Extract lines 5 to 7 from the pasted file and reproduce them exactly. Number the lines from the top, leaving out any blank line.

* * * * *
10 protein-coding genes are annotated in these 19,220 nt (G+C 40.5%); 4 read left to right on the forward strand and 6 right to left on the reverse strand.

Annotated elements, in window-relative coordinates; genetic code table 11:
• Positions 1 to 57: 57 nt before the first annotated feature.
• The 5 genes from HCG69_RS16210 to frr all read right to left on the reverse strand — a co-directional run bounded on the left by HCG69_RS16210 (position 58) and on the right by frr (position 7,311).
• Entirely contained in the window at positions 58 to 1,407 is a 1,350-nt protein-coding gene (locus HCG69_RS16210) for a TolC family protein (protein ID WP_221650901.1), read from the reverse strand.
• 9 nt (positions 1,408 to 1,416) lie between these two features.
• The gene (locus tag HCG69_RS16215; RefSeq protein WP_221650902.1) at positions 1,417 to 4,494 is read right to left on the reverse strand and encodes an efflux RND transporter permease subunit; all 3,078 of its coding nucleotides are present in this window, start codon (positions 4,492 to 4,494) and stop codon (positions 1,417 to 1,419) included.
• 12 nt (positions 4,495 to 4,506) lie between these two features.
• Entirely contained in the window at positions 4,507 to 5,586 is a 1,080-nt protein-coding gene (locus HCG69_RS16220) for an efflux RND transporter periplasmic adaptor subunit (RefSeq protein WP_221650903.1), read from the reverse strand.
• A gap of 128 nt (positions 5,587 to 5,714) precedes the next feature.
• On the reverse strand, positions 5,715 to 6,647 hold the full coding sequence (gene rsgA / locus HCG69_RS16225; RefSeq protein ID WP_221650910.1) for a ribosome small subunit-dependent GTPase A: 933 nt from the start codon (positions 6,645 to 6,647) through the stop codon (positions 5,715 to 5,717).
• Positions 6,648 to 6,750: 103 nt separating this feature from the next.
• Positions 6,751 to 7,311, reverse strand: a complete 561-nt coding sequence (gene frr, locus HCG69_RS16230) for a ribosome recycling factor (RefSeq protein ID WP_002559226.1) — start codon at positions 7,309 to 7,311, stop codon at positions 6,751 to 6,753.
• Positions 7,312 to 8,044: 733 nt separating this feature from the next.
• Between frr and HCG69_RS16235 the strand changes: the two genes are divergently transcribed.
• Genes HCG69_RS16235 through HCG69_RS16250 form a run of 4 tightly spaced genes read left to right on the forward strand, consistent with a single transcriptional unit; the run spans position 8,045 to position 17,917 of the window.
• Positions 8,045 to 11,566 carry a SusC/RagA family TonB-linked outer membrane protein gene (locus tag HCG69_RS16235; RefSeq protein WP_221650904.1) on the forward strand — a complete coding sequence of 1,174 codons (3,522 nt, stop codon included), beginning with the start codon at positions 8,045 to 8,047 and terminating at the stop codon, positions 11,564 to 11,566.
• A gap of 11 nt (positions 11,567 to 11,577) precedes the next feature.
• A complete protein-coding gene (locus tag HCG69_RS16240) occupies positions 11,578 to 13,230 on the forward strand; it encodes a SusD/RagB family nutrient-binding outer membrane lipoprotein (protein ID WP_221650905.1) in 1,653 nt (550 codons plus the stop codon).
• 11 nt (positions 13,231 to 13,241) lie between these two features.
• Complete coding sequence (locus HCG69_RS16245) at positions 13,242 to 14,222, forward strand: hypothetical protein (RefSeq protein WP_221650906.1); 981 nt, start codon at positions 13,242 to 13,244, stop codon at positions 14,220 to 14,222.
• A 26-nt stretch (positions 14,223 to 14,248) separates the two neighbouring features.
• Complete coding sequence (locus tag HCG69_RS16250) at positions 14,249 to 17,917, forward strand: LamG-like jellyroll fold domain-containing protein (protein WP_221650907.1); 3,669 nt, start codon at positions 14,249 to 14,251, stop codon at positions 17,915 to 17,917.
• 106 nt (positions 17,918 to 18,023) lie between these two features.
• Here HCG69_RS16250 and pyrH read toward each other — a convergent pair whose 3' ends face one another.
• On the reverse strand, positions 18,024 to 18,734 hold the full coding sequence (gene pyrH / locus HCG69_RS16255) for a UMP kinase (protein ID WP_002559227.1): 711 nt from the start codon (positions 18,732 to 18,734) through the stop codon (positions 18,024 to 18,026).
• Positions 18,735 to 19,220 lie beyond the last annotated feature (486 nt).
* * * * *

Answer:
• Entirely contained in the window at positions 58 to 1,407 is a 1,350-nt protein-coding gene (locus HCG69_RS16210) for a TolC family protein (protein ID WP_221650901.1), read from the reverse strand.
• 9 nt (positions 1,408 to 1,416) lie between these two features.
• The gene (locus tag HCG69_RS16215; RefSeq protein WP_221650902.1) at positions 1,417 to 4,494 is read right to left on the reverse strand and encodes an efflux RND transporter permease subunit; all 3,078 of its coding nucleotides are present in this window, start codon (positions 4,492 to 4,494) and stop codon (positions 1,417 to 1,419) included.